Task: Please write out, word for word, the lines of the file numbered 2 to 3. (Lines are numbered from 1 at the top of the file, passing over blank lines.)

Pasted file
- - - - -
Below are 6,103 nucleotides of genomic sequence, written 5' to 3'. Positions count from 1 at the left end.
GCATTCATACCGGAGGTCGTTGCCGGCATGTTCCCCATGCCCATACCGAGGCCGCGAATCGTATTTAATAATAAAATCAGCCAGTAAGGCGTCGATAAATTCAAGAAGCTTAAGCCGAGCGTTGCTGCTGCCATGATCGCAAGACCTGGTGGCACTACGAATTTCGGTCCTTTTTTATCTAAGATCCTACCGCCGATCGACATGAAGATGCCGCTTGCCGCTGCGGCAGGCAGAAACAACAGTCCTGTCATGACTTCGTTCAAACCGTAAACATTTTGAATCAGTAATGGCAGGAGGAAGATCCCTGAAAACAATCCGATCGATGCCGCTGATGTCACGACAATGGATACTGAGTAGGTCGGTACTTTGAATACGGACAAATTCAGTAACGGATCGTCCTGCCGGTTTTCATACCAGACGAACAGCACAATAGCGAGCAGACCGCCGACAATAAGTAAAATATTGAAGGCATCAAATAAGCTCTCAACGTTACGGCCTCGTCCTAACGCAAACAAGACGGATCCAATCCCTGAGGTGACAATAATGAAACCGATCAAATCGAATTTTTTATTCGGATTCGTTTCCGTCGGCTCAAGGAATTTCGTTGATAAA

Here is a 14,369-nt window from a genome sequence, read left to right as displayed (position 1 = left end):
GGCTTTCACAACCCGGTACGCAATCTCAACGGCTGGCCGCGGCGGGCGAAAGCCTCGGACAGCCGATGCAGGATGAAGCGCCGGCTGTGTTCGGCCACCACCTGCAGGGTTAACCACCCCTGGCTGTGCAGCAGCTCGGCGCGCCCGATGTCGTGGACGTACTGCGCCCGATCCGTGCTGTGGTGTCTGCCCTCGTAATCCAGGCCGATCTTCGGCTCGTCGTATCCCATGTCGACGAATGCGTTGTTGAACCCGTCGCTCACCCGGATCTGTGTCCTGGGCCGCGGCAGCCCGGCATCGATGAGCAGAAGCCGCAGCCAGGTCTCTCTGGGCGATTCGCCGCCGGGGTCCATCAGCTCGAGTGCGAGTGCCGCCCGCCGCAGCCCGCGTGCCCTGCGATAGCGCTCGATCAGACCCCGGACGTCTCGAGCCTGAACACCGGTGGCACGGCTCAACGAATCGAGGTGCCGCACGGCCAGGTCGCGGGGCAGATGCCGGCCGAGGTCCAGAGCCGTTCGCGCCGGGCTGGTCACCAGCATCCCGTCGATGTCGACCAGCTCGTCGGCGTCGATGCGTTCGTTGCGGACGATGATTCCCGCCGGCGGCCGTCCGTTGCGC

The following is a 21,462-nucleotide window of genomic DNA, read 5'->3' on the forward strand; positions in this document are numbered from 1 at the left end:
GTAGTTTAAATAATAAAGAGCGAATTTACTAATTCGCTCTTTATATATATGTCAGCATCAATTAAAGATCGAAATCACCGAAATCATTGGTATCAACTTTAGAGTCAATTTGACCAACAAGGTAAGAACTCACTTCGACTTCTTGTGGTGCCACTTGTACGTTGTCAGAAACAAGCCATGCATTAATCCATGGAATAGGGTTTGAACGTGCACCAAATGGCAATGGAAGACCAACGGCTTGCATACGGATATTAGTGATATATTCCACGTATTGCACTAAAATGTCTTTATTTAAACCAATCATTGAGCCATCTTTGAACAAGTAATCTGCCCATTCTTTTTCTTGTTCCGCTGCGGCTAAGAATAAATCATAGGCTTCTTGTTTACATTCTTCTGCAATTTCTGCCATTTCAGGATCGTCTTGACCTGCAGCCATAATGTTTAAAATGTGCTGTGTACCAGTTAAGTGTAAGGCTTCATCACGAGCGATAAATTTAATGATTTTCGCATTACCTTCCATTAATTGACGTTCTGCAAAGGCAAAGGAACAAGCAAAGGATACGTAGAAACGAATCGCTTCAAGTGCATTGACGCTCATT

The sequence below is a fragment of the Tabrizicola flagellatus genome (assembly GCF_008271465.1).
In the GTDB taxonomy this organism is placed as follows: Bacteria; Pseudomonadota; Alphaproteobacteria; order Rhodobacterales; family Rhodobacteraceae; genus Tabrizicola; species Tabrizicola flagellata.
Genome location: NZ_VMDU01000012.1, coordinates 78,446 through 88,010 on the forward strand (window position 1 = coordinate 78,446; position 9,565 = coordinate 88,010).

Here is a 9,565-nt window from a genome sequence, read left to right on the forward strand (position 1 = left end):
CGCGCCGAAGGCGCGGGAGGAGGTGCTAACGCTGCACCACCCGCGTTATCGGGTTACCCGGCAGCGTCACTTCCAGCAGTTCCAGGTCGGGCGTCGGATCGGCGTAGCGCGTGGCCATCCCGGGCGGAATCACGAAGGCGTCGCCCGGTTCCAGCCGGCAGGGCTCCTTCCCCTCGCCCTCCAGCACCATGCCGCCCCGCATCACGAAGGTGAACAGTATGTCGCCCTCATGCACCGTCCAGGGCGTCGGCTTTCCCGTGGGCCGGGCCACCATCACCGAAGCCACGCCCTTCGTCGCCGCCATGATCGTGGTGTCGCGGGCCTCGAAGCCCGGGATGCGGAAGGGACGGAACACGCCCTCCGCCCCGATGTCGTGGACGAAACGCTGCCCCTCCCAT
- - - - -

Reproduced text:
GCATTCATACCGGAGGTCGTTGCCGGCATGTTCCCCATGCCCATACCGAGGCCGCGAATCGTATTTAATAATAAAATCAGCCAGTAAGGCGTCGATAAATTCAAGAAGCTTAAGCCGAGCGTTGCTGCTGCCATGATCGCAAGACCTGGTGGCACTACGAATTTCGGTCCTTTTTTATCTAAGATCCTACCGCCGATCGACATGAAGATGCCGCTTGCCGCTGCGGCAGGCAGAAACAACAGTCCTGTCATGACTTCGTTCAAACCGTAAACATTTTGAATCAGTAATGGCAGGAGGAAGATCCCTGAAAACAATCCGATCGATGCCGCTGATGTCACGACAATGGATACTGAGTAGGTCGGTACTTTGAATACGGACAAATTCAGTAACGGATCGTCCTGCCGGTTTTCATACCAGACGAACAGCACAATAGCGAGCAGACCGCCGACAATAAGTAAAATATTGAAGGCATCAAATAAGCTCTCAACGTTACGGCCTCGTCCTAACGCAAACAAGACGGATCCAATCCCTGAGGTGACAATAATGAAACCGATCAAATCGAATTTTTTATTCGGATTCGTTTCCGTCGGCTCAAGGAATTTCGTTGATAAA

Here is a 14,369-nt window from a genome sequence, read left to right as displayed (position 1 = left end):